1Anthropology Department & The Kinsey Institute for Research in Sex, Gender, & Reproduction, Indiana University, Bloomington, 2Clinical Pharmacology & Pediatric Hematology/Oncology, IU School of Medicine, Indiana University, 3Medical Science Program, School of Medicine, Indiana University, 4The Center For Bioinformatics, IU School of Medicine, Indiana University, 5Department of Astronomy & IU Center for Spacetime Symmetries, Indiana University, Bloomington, 6Department of Anthropology, U Illinois, Chicago, 7Primatology, Max Planck Institute for Evolutionary Anthropology, Leipzig, Germany
Friday 9:30-9:45, Galleria South
There is ample evidence of substantial inter-individual and inter-populational variation in the average concentrations of progesterone and estrogens in pre-menopausal women. But despite the prominence of ovarian functioning in models of human life history adaptations and the large body of work demonstrating that steroid concentrations are significant risk factors for breast and other cancers, little is known of the factors generating this hormonal variation.
Because energetic stressors influence temporal (inter-cycle) hormonal variation within an individual, it has been argued that energetic factors are principal determinants of natural (non-pathological) variation in hormone concentrations between individuals and populations. However, energetic stressors cannot readily explain the entirety of the substantial non-pathological variation in ovarian steroid concentrations within any single population nor the high progesterone concentrations in nomadic herders, who have relatively low energy intake and heavy workloads. These observations suggest that factors other than energetic stressors also generate significant natural variation in hormone concentrations.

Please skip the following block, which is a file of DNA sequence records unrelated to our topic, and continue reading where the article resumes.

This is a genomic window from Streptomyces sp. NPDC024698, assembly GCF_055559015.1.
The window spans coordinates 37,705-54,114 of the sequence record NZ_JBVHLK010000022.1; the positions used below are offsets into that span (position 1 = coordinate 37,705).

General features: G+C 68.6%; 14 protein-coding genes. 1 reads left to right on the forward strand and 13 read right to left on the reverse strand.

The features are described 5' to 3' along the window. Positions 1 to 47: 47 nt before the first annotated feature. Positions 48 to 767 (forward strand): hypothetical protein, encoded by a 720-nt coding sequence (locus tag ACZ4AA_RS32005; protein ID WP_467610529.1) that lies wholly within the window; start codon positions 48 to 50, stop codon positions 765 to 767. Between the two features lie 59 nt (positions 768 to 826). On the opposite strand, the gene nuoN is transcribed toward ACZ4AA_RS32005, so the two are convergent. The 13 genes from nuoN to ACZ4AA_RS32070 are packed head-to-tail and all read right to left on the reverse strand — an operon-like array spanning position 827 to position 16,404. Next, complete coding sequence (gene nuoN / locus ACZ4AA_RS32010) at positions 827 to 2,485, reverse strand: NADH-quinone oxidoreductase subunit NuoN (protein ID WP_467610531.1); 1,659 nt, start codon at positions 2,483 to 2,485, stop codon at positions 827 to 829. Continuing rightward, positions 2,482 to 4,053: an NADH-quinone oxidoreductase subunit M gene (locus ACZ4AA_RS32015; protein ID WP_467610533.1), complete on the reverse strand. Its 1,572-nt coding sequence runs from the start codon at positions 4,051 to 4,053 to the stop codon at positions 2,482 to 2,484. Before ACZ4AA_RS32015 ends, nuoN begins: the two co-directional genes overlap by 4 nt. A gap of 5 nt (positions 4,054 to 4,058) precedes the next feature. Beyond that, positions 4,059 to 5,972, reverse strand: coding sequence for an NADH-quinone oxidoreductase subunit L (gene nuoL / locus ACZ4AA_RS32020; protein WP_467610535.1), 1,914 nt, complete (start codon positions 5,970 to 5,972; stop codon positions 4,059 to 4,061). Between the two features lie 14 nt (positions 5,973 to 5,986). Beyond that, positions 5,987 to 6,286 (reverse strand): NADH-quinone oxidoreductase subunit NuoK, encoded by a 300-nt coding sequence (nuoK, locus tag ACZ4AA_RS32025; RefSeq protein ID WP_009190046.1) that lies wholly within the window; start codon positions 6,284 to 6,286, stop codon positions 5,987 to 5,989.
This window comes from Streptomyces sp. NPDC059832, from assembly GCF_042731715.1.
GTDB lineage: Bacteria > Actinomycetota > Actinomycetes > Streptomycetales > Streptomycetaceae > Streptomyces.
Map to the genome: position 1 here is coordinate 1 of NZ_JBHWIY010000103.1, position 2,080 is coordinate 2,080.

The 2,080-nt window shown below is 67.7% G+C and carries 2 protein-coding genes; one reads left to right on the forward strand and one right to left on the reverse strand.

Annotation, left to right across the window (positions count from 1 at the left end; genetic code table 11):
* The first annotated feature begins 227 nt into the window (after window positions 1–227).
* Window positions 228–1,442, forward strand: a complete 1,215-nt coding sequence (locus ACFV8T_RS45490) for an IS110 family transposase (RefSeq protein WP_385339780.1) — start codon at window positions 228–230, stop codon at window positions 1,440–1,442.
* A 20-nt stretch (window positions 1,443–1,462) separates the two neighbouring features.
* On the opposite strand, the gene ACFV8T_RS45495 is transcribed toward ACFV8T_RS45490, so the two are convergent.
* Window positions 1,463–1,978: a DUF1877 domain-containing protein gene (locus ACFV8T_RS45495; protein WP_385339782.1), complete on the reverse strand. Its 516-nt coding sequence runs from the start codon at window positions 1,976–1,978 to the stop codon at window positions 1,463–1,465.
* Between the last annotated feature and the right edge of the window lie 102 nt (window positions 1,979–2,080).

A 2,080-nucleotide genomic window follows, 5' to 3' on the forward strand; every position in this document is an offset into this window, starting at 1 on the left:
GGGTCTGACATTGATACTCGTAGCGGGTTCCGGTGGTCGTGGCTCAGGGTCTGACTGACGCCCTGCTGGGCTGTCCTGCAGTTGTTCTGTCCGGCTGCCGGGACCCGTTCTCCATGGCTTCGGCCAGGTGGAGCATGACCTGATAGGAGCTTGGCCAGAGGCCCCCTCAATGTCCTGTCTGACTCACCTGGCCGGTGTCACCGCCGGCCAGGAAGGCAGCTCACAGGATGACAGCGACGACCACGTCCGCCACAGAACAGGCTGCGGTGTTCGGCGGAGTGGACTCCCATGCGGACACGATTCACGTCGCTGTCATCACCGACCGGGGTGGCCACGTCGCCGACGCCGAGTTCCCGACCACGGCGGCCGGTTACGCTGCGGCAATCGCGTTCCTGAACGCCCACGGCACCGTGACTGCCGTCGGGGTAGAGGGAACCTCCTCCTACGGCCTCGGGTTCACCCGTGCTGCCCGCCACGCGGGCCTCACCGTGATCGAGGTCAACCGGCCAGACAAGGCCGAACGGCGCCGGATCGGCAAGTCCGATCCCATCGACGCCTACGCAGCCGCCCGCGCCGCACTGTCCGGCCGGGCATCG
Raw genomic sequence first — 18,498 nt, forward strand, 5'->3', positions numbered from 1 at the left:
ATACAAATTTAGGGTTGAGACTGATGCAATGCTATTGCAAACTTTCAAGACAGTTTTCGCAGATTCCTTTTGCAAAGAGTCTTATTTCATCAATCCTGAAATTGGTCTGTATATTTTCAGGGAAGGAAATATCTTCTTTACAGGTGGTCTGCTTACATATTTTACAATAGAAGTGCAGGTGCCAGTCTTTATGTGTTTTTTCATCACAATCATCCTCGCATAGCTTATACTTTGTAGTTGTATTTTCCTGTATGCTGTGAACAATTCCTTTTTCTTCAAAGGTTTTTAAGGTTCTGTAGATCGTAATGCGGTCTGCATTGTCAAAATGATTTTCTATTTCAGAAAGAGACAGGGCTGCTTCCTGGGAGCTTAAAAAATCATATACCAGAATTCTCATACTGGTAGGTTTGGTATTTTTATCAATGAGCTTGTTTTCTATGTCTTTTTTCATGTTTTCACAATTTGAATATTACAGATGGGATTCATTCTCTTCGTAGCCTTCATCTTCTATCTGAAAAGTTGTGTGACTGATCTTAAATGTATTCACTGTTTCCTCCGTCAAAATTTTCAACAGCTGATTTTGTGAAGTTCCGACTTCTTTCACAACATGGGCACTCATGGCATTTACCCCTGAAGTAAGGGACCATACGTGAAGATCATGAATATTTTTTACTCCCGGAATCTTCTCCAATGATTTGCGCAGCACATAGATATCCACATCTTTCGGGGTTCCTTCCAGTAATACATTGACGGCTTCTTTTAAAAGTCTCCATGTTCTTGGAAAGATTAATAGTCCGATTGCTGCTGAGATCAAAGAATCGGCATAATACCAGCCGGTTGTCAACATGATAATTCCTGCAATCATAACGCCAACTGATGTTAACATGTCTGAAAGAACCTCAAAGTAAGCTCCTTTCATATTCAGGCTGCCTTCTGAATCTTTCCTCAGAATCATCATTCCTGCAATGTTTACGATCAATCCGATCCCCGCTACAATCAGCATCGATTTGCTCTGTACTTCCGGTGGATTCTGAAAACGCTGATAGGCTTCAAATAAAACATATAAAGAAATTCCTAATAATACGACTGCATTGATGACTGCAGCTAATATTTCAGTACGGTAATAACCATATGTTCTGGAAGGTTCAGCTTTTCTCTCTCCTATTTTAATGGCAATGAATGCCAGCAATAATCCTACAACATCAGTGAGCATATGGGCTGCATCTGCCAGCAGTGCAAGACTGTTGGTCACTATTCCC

In the present study, using data collected from pre-menopausal women drawn from three populations, we test the hypothesis that variations in the genes coding for the enzymes acting in steroid biosynthesis and metabolism are significant contributors to within and between populational variation in ovarian steroid levels. A finding that genetic variation is associated with substantial variation in hormone concentrations would raise questions regarding how the genotypic variation interacts with temporally and spatially varying environmental stressors, how evolutionary processes might have shaped this genotypic and phenotypic variation, and whether the variation is adaptive in one environment or another.
Supported by the US National Science Foundation; the Wenner-Gren Foundation; a Senior Fulbright Fellowship; the Office of the Vice Provost for Research, Indiana U, Bloomington; the Max Planck Institute for Evolutionary Anthropology; and the Kinsey Institute.